Ken Theobald (center) and Pam Theobald (right) talk with customers about their "Ole Time Woodsman" insect repellent and other products on March 11 during the 82nd Eastern Maine Sportsmen's Show at the University of Maine in Orono. Credit: Pete Warner / BDN

The University of Maine’s athletic facilities were abuzz with activity last weekend with the return of the Eastern Maine Sportsmen’s Show.

The event, put on by the Penobscot County Conservation Association, returned to the New Balance Field House, Memorial Gym and Wallace Pool for the first time in three years due to the COVID-19 pandemic.

There were a lot of smiling faces as people flocked to campus to celebrate the imminent (we hope) arrival of spring.

The 82nd Eastern Maine Sportsmen’s Show finally brought the region’s outdoors community back together in force. Patrons, including many families with young children, made their way through the nearly 100 vendor booths, conservation exhibits and other attractions over the three-day weekend.

Folks also were treated to demonstrations involving hunting, tracking and rescue dogs, and interesting presentations about the outdoors.

“We were thrilled all weekend long,” said Penobscot County Conservation Association President Woody Higgins. “You could see the crowd was happy and walking around talking to the different vendors and spending money.”

While it was a fun and successful show for all involved, the outcome was particularly gratifying for association members. The hardworking group, which focuses on supporting youth in their pursuit of outdoor activities and fisheries, wildlife and forestry education, relies on the Sportsmen’s Show for a considerable chunk of its philanthropic efforts.

Higgins reports that approximately 8,000 people made their way through the show and said that while the numbers aren’t in, the Penobscot County Conservation Association expects to raise more money than it has in 10 years, bucking a pre-COVID trend that showed a slight decline in revenue.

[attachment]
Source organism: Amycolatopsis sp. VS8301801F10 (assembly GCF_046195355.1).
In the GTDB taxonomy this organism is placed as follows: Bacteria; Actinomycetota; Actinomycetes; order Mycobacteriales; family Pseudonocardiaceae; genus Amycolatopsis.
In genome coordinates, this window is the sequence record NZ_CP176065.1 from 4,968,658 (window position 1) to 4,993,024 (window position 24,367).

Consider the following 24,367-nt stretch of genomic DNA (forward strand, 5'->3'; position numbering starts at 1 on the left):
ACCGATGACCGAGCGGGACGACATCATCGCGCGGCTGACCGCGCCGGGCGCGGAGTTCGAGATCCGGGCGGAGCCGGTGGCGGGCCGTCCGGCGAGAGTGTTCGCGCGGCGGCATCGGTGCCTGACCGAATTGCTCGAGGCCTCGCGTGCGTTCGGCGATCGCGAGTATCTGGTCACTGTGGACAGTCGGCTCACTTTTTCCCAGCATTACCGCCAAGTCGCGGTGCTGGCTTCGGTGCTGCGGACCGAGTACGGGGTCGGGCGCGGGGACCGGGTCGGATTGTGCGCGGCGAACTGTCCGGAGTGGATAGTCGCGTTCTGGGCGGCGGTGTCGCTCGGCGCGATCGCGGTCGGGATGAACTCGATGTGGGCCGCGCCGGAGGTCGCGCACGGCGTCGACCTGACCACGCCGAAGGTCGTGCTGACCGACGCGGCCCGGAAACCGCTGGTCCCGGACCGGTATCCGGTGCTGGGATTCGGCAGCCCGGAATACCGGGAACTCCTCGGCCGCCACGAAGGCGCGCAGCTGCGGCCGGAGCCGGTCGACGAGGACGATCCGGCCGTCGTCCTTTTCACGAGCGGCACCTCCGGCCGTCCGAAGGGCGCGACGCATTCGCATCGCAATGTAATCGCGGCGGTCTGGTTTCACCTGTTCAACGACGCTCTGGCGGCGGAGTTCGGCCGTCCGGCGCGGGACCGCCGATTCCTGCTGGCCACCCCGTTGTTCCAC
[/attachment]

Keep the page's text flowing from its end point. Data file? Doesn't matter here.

The University of Maine’s athletic facilities were abuzz with activity last weekend with the return of the Eastern Maine Sportsmen’s Show. Credit: PEte Warner / BDN

A successful show means the group, which has scrambled a bit in recent years to raise funds for its many worthy causes, will have a much easier time providing money for college scholarships and supporting entities such as the UMaine Cooperative Extension 4-H summer youth program at Greenland Point and the Maine Youth Fish and Game Association.

“I’m hoping that we’ll have a little extra money that we can apply to those places,” Higgins said.

Higgins said club members also received an overwhelmingly positive response from vendors who participated. One vendor that had been hesitant to have a booth for the first time actually covered its costs on the first evening of the show.

The event’s success was built on the efforts of the numerous members of the Penobscot County Conservation Association who donated their time and effort to put on a first-class event. It takes tremendous organization and a considerable number of people to efficiently pull off a project of its size.

The group is blessed to have plenty of both qualities, in addition to a wealth of experienced folks who have gained experience over many years of work.

“It was a very successful show. We’re all tired and hopefully we’ll be recouped by next year,” Higgins joked.

Attending the Eastern Maine Sportsmen’s Show is a time-honored tradition for many people, some of whom have been going since they were children. There not only are a lot of things to see, but it provides an opportunity to speak with people who are committed to promoting and preserving all of what makes the Maine outdoors so amazing.

It’s almost impossible to find such a wide range of knowledgeable and passionate experts, in so many different fields, all in one place at the same time.

Renewing old acquaintances and making new friends, both among show visitors and participants, helps restore confidence in the future of Maine’s outdoors and in our ability to enjoy it.

There is considerable optimism for the Penobscot County Conservation Association as it looks ahead to the 83rd Eastern Maine Sportsmen’s Show. One change on the horizon for 2024 is the schedule.

The event will be held one week later than usual, March 15-17, in part to make sure there are no future conflicts with the UMaine women’s basketball team.

Since the Black Bears may need access to their home court, Memorial Gym, for practices and a playoff game, both parties want to avoid a potential conflict over the use of the facility.

So mark your calendars for the show. In the meantime, get out there and have some fun.

Pete Warner

Pete graduated from Bangor High School in 1980 and earned a B.S. in Journalism (Advertising) from the University of Maine in 1986. He grew up fishing at his family's camp on Sebago Lake but didn't take...